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As for stopping them from viewing the page source, if you disable the right click (which is easily disabled in browsers like Firefox) then they can click View / Page Source and still get access to it.
Images can be copied in seconds even if you have a no right click script. As a demonstration (with the owners permission) I once "stole" an image from a "protected" page and opened it in a graphics viewer. Opening the image took longer than acquiring it!
Two things to think about, Wolflover:
1. There's no reason I can think of to protect pure HTML. There's nothing you've done in HTML that hasn't been done already, or couldn't be guessed at by an experienced designer. As someone else mentioned, programming pages like php would be a more noble thing to protect... HTML is too easy and too widespread for protection of it to make any sense. I'm sure most of us could guess what your HTML looks like just by viewing your site, no offense.
2. There are two kinds of people stealing your images: people who like your work and want to make it a pretty wallpaper on their computer(which does virtually no harm to you, and could even help promote your site), and people who want to illegally pass off your images as their own. The former group MIGHT be inexperienced enough to be thwarted by a "no right click" or "no source view" technique, but as I said, they're not the problem, so why piss off those people? The latter group- the image pirates- WILL get your image. There's nothing you can do about it. There are several very simple ways to get an image that don't even relate to right-clicking... I myself often prefer to take a screenshot instead of right-clicking, regardless of whether someone has attempted to protect it. You can't protect your images as it stands today.
The best way to keep your images safe is to make them look as bad as possible, as stupid as that sounds (and is). Make them very small, plaster your domain name over top of them, etc. You have to actually alter the image in question.
Regarding images, one commonly-used tactic is to use CSS to position a transparent .gif "over" the image you want to protect. People right-click what they think is your image, save it, and find they have this transparent .gif instead. However, this is a clumsy way to work, and is still only marginally effective. Anyone who knows the first thing about the web could get the image in just a few seconds. Even failing in that, there's always a screenshot, which you can't prevent.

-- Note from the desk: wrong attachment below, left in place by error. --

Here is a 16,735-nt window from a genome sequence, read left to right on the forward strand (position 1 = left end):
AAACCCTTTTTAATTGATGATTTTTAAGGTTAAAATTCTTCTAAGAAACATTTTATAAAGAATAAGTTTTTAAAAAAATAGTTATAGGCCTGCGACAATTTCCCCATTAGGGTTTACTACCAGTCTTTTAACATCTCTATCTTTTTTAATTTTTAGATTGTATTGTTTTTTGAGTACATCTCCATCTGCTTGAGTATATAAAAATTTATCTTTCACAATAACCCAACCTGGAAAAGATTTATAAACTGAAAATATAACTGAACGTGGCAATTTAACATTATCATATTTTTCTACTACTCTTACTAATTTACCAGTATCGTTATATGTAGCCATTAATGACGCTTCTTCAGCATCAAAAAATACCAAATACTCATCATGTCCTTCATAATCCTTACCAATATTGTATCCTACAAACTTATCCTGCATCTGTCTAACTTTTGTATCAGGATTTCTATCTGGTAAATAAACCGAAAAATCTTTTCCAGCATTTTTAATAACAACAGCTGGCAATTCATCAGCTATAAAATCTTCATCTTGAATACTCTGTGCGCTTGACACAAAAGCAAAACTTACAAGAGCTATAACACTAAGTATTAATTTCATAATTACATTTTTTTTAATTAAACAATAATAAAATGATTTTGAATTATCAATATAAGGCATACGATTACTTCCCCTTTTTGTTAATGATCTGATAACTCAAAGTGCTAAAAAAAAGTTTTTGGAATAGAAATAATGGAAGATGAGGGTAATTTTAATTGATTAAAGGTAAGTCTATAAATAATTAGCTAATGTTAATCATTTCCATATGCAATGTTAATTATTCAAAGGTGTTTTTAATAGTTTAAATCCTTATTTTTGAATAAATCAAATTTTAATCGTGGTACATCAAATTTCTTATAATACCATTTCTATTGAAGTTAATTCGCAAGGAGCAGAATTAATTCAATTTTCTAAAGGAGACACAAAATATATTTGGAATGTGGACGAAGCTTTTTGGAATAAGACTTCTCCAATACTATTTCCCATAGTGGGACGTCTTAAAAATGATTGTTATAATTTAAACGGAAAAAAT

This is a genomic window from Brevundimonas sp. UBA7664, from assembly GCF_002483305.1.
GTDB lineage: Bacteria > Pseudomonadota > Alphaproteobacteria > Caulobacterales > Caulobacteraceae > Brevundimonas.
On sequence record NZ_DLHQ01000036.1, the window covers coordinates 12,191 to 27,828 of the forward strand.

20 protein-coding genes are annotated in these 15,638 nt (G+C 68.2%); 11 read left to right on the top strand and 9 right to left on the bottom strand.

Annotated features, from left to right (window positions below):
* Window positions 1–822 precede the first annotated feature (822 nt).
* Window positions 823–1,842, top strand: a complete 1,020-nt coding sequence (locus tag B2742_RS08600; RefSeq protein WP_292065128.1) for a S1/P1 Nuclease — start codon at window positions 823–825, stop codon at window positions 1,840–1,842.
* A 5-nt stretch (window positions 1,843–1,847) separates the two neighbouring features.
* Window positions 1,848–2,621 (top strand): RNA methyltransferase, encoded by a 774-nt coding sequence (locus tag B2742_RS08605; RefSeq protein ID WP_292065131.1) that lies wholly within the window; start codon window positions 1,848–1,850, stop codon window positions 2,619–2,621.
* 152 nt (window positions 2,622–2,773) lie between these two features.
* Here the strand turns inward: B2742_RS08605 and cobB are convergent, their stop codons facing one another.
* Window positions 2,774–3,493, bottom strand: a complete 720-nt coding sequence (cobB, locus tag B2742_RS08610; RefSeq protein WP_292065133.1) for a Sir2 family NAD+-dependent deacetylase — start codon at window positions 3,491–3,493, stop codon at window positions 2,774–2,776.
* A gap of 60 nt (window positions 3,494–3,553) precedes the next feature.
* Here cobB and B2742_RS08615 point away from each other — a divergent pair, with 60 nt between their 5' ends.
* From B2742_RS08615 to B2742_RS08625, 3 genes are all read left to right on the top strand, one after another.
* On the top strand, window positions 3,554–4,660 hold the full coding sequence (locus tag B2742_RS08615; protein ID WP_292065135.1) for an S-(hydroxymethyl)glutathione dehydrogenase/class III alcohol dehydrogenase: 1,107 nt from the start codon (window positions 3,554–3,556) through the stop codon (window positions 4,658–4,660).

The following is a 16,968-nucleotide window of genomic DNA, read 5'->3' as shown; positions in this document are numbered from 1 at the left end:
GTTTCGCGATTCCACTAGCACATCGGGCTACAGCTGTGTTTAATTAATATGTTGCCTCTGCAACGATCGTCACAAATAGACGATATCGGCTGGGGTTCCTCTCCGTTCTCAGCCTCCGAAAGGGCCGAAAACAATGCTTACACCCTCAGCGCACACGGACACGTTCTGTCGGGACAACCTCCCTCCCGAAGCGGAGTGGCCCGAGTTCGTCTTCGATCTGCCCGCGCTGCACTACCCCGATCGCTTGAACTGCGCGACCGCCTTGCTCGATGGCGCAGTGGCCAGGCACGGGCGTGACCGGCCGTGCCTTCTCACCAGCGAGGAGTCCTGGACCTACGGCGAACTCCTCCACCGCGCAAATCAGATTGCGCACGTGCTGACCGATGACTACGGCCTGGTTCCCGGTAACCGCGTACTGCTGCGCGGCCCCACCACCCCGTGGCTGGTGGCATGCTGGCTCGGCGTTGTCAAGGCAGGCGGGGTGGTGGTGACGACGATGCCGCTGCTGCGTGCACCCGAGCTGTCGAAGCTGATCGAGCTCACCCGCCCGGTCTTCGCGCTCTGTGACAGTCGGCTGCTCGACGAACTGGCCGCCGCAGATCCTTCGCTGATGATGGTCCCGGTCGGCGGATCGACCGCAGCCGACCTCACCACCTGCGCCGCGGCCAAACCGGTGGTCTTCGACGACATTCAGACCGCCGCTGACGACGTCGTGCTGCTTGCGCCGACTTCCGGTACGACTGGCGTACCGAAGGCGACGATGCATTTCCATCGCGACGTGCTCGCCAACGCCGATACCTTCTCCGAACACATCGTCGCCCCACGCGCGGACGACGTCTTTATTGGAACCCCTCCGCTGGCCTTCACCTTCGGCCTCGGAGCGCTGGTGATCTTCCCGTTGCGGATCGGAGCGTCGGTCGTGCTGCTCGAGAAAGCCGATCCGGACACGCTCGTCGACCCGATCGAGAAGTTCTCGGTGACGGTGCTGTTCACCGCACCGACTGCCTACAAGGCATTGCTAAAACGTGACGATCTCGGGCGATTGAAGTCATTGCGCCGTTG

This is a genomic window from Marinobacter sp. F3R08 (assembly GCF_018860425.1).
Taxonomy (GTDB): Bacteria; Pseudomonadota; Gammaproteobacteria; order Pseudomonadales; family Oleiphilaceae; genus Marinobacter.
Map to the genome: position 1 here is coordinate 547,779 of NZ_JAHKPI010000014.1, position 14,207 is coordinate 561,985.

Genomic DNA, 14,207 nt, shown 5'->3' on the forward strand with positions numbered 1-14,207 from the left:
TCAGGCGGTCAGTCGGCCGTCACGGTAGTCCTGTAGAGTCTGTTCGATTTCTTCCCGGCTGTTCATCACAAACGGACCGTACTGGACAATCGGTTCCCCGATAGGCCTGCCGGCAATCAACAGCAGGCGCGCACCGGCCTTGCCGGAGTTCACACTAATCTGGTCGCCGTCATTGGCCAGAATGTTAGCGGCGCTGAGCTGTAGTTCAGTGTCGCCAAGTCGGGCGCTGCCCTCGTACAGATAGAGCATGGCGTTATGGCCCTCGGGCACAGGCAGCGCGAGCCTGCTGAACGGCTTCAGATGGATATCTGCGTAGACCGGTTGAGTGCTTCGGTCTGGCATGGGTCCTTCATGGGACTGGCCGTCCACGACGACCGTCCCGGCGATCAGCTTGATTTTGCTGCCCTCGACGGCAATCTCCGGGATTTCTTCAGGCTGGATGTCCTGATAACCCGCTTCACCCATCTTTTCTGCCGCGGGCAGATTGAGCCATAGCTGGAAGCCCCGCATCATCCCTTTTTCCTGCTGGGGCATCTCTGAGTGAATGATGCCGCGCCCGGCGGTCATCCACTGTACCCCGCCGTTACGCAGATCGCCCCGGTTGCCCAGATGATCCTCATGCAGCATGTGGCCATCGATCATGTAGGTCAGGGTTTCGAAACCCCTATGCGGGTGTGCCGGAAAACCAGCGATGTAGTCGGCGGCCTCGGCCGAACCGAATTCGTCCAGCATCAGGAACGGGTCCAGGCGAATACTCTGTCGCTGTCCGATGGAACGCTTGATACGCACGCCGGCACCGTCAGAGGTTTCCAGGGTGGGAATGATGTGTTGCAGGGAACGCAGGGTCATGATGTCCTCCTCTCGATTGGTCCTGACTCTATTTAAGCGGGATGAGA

Best thing to do about it is just get used to the idea that, as far as images go, people can get it if you put it on the web. By putting an image online, you give up all possible expectations of retaining control over how it is used or by whom. Of course there would always be the possibility of suing people who infringe on copyrights, but that's expensive and rarely pays off.
But what I found once on a site where i was 'borrowing' an image myself was that they had cut the image into 10px blocks so the image itself was made out of 200 or so blocks. That did stop me from using right click to copy.
However this makes for so much extra code en trouble that it's not worth your effort either.
If it's a specific image someone could buy or use and harm you in the process (revenues) put a watermark on it, but other than that, there'snothing you can do.
You can't stop screenshots so images can always be stolen
<body oncontextmenu="return false">
Note: this code is not standards compliant.
<body oncontextmenu="return false">
Untick the box for 'disable or replace context menus'
As others have said, just don't think that it will absolutely prevent people from stealing images or viewing HTML source. But for those users who only know how to use the right click, it will work fine. Might be a small percentage, but what the heck.
Here's a good one:
Sorry, not meaning to ride you for a simple error, but at the same time we're trying to leave a thread containing accurate information. Followup posts making corrections shouldn't be taken personally, but while our pencils do come with erasers this thread doesn't -- so clear statements that earlier information was erroneous will be helpful to anyone who comes across this later.